Hence it has been suggested in U.S. Pat. No. 5,150,793 of Tannenbaum to provide a device that holds the pack. This device wraps around the pack and has a front wall that overlies the foil-covered front face of the pack and that is formed with an array of holes matching the array of pockets of the pack. The pack can move in the device between a position with its pockets aligned with the holes in the device and a position with the pockets offset from the holes in the device. In addition the pack is formed with a spring-like end region that bears against the end of the protective device and that urges the pack into the misaligned position in which the pills cannot be forced through the holes in the device. Thus the user must use so-called biaxial movement, that is must shift the pack to the side against the spring force and then, while holding it against the spring force in this position, push out the desired pill.

Such a system is relatively effective in preventing a child from getting at the pills and also in fact prevents inadvertent pushing-out of pills. It is however relatively complex and adds considerably to the packaging costs for the pills.

OBJECTS OF THE INVENTION

It is therefore an object of the present invention to provide an improved childproof blister pack for pills and the like.

Another object is the provision of such an improved childproof blister pack for pills and the like which overcomes the above-given disadvantages, that is which is of simple and inexpensive construction.

SUMMARY OF THE INVENTION

A blister pack has according to the invention a main sheet unitarily formed with an array of pockets each dimensioned to receive a respective object and a frangible foil overlying a front face of the sheet and closing the pockets so that objects in the pockets are hermetically sealed therein by the foil. A pair of guides unitarily formed with the main sheet flank the array of pockets. A protective panel having an array of holes substantially identical to the array of pockets overlies the foil and is slidable in the guides between a rest position with the holes at least partially offset from the pockets and the panel blocking the pockets and a dispensing position with the holes aligned with the pockets so that in the dispensing position the objects can be pressed from the pockets through the foil and holes. A spring web unitarily formed with the sheet and with the panel urges the panel into the rest position.

Thus the pack is basically formed of two parts, the stiff plastic that forms the protective panel, spring, and sheet having the pockets, and the foil overlying it. This pack can be produced at very low cost so that, even though it has the desired and often legally mandated childproof features, it is as cheap to produce as a pack with no childproofing.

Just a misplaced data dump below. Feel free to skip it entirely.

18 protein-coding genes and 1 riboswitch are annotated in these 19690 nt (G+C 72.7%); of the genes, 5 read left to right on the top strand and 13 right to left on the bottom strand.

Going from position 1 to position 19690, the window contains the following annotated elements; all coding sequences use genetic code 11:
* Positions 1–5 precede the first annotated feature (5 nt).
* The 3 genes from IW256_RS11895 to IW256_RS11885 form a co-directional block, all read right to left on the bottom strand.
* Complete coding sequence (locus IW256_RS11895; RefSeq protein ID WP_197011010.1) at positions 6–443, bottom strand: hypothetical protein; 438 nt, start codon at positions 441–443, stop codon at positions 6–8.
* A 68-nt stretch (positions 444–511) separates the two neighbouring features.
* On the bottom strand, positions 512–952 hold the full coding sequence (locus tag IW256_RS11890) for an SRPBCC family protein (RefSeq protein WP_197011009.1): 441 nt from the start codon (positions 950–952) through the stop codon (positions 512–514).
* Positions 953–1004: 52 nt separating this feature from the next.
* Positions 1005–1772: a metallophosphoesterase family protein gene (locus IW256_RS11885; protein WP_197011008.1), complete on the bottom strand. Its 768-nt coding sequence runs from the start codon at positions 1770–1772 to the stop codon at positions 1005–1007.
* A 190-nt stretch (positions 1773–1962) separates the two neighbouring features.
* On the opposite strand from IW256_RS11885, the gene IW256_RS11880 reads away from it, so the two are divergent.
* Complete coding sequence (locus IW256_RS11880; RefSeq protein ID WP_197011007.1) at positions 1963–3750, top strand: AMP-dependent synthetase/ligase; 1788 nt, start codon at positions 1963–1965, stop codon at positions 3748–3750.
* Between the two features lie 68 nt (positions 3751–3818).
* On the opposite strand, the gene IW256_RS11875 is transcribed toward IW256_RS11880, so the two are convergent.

The system of this invention does not require any particular strength to open, so it is suitable for use by the aged or infirm. It requires biaxial movement, that is sliding the panel to the side and holding it there, then pushing out the pill or other object held in the pocket. Such biaxial movement is not readily executed by a child, and cannot happen accidentally so the pack according to the invention can be carried in a pocket or purse without fear of opening. In fact since the panel must normally project somewhat from the end of the pack in the dispensing position, outside forces acting on it will not open it.

According to the invention the spring web, panel, and sheet are of the same material and thickness. The material is a stiff plastic capable of being hot formed in to the desired shape.

The spring web in accordance with the invention has a pair of flat portions having outer edges joined to the panel and sheet and inner edges joined to each other. These portions form a V that makes a very effective spring. The dimensions of the spring web can be that, at maximum deformation, the holes are perfectly aligned with the pockets. Alternately to make the system even safer, the maximum deformation can correspond to a position with the holes moved clear past the pockets, so that the panel must be held in an intermediate position to get out the objects in the pockets, something very difficult for a child.

The guide is a pair of inwardly bent lips formed at longitudinal edges of the sheet, so that the longitudinal edges of the panel are covered, thereby further preventing accidental actuation of the panel.

BRIEF DESCRIPTION OF THE DRAWING